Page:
Calgary-based Camcor Partners has closed Camcor Energy Fund VII at its hard cap of $350 million after a six-month fund-raising effort that drew the buyout firm’s biggest contribution yet from limited partners outside of the Great White North, principals of the firm told Thomson Reuters’ Buyouts.
With the money raised for Fund VII, Camcor Partners total assets under management hit the $1 billion mark for the first time in its 16-year-history.
Cameron McVeigh, founder, president and investment committee member of Camcor, said the firm’s consistent returns, expertise in the Western Canadian Sedimentary Basin, and its positioning as an early-stage oil and gas exploration and production specialist sped up its fund-raising efforts. Buyout funds typically take 12 months to 24 months or more to hit their caps.
“We were able to attract a significant number of well-respected limited partners,” said McVeigh. “Our first funds have largely been from high net worth Calgarians and friends of the principals of Camcor. We added 10 new investors that were institutions — a combination of endowments, pension plans, insurance firms and some funds of funds.”
The hard cap for Camcor Energy Partners VII was kept at $350 million despite out-sized demand, said Terry Crikelair, managing partner at placement agent Champlain Advisors LLC of Greenwich, Connecticut.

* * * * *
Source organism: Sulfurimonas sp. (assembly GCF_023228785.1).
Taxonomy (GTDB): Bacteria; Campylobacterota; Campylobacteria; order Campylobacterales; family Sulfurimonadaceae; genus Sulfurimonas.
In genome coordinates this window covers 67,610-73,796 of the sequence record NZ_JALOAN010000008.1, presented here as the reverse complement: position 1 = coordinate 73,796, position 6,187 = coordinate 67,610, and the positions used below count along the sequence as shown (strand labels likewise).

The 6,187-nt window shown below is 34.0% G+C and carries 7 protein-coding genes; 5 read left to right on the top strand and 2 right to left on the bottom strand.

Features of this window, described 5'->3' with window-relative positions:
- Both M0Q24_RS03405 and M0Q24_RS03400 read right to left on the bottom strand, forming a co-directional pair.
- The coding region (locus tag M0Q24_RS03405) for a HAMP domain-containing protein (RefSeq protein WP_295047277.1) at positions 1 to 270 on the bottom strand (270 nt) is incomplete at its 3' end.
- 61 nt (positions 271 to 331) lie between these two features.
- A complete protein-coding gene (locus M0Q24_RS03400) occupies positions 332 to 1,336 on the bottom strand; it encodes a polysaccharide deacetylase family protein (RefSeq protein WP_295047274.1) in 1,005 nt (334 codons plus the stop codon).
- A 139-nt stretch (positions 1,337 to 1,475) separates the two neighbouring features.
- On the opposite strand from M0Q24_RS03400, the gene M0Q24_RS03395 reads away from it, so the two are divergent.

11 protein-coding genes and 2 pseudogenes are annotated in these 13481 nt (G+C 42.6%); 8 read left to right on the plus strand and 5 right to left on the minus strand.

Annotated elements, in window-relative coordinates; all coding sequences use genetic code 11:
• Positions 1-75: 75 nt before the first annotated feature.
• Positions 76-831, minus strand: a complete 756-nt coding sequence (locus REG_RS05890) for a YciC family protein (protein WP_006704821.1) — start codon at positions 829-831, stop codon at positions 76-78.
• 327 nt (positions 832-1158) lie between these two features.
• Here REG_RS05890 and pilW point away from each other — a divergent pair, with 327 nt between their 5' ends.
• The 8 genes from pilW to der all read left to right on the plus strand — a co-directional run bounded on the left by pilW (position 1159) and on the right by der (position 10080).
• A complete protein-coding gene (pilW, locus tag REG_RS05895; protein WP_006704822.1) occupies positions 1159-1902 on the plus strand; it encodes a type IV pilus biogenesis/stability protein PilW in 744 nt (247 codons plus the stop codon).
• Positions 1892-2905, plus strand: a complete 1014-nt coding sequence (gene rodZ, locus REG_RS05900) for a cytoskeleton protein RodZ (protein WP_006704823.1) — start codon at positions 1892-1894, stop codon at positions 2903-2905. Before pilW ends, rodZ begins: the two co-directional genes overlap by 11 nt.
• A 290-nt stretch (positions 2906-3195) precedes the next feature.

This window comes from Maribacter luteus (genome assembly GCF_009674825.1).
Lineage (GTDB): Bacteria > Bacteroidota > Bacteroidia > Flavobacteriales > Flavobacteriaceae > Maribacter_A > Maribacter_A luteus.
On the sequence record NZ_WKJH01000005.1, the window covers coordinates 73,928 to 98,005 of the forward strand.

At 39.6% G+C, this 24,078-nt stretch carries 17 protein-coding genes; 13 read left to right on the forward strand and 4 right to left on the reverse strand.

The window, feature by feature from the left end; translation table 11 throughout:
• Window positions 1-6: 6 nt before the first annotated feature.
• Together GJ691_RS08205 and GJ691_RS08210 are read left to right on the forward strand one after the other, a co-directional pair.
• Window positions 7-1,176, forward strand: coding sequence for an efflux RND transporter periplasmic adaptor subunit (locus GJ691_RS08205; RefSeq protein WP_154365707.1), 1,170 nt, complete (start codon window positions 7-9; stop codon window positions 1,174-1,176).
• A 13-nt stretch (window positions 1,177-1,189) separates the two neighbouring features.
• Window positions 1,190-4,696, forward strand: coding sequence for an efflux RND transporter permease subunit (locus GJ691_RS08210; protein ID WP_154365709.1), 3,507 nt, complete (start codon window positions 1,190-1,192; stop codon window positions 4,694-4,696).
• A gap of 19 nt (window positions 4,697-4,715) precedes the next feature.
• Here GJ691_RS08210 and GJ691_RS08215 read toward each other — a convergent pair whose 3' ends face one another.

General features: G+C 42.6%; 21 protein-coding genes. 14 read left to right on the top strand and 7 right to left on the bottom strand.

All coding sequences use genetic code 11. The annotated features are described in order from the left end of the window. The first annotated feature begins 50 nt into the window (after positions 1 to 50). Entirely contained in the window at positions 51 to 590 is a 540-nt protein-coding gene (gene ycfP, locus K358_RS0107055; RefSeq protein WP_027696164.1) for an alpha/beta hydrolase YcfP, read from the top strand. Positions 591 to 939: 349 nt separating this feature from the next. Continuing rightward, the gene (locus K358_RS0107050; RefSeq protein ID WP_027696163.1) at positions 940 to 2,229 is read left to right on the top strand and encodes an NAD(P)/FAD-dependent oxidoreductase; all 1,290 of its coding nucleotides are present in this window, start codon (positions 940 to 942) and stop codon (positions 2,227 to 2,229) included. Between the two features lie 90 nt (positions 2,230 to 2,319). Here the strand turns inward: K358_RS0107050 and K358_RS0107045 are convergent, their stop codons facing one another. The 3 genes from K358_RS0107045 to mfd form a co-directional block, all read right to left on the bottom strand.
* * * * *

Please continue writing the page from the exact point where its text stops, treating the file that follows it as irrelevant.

Camcor focuses on portfolio companies with high-quality technical teams that accumulate land positions and map out resources in the oil and natural gas-rich Western Canadian Sedimentary Basin, which covers portions of the provinces of Alberta, Saskatchewan and British Columbia.
“In funds one to six, we’ve never had a down fund,” McVeigh said. “Some energy funds fell when natural gas prices reversed [between 2008-2012]. Our fund returns have been very consistent and we attribute that to our disciplined investment process.”
While valuations of target firms have climbed in so-called unconventional energy fields that require hydraulic fracturing and other modern extraction techniques, Camcor also focuses on the more overlooked conventional oil and gas plays, McVeigh said. “There are play types that are being ignored and that provides another opportunity,” he said.
Camcor’s fund close comes after Calgary-based ARC Financial Corp. wrapped up ARC Energy Fund 7 in 2012 with $1 billion raised. ARC Financial is currently investing the fund, which has a projected term end in 2024. The firm’s sixth fund raised $830 million in 2008 and is fully invested.
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